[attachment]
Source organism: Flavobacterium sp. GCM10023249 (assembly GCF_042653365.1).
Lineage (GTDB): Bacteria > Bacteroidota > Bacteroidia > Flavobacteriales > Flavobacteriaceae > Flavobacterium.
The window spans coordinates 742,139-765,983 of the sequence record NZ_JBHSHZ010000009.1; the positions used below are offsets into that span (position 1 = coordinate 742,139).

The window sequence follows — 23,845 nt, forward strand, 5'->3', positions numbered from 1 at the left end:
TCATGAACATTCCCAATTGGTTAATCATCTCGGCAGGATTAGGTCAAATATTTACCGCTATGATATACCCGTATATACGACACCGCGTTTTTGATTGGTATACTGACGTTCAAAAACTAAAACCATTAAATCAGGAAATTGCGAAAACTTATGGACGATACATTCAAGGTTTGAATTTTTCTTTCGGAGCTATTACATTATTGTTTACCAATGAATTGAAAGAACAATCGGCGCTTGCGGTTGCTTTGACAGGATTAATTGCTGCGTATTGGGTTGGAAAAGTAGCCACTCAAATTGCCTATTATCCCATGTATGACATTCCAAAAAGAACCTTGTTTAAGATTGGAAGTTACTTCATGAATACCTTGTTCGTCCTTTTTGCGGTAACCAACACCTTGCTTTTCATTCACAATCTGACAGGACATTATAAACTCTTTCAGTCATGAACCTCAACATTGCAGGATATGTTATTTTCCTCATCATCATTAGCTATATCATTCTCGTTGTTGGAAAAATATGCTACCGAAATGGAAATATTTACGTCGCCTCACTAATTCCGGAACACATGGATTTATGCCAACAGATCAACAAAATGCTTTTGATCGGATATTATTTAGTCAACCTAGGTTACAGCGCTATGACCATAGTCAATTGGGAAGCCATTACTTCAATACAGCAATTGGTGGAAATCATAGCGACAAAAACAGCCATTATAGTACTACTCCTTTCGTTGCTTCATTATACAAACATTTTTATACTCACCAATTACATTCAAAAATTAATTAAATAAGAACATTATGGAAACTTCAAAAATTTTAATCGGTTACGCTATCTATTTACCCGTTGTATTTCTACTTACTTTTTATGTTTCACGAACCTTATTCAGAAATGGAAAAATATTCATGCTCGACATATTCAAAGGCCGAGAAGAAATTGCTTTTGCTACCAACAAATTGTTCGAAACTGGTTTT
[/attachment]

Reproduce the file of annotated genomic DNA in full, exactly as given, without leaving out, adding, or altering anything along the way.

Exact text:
Source organism: Flavobacterium sp. GCM10023249 (assembly GCF_042653365.1).
Lineage (GTDB): Bacteria > Bacteroidota > Bacteroidia > Flavobacteriales > Flavobacteriaceae > Flavobacterium.
The window spans coordinates 742,139-765,983 of the sequence record NZ_JBHSHZ010000009.1; the positions used below are offsets into that span (position 1 = coordinate 742,139).

The window sequence follows — 23,845 nt, forward strand, 5'->3', positions numbered from 1 at the left end:
TCATGAACATTCCCAATTGGTTAATCATCTCGGCAGGATTAGGTCAAATATTTACCGCTATGATATACCCGTATATACGACACCGCGTTTTTGATTGGTATACTGACGTTCAAAAACTAAAACCATTAAATCAGGAAATTGCGAAAACTTATGGACGATACATTCAAGGTTTGAATTTTTCTTTCGGAGCTATTACATTATTGTTTACCAATGAATTGAAAGAACAATCGGCGCTTGCGGTTGCTTTGACAGGATTAATTGCTGCGTATTGGGTTGGAAAAGTAGCCACTCAAATTGCCTATTATCCCATGTATGACATTCCAAAAAGAACCTTGTTTAAGATTGGAAGTTACTTCATGAATACCTTGTTCGTCCTTTTTGCGGTAACCAACACCTTGCTTTTCATTCACAATCTGACAGGACATTATAAACTCTTTCAGTCATGAACCTCAACATTGCAGGATATGTTATTTTCCTCATCATCATTAGCTATATCATTCTCGTTGTTGGAAAAATATGCTACCGAAATGGAAATATTTACGTCGCCTCACTAATTCCGGAACACATGGATTTATGCCAACAGATCAACAAAATGCTTTTGATCGGATATTATTTAGTCAACCTAGGTTACAGCGCTATGACCATAGTCAATTGGGAAGCCATTACTTCAATACAGCAATTGGTGGAAATCATAGCGACAAAAACAGCCATTATAGTACTACTCCTTTCGTTGCTTCATTATACAAACATTTTTATACTCACCAATTACATTCAAAAATTAATTAAATAAGAACATTATGGAAACTTCAAAAATTTTAATCGGTTACGCTATCTATTTACCCGTTGTATTTCTACTTACTTTTTATGTTTCACGAACCTTATTCAGAAATGGAAAAATATTCATGCTCGACATATTCAAAGGCCGAGAAGAAATTGCTTTTGCTACCAACAAATTGTTCGAAACTGGTTTT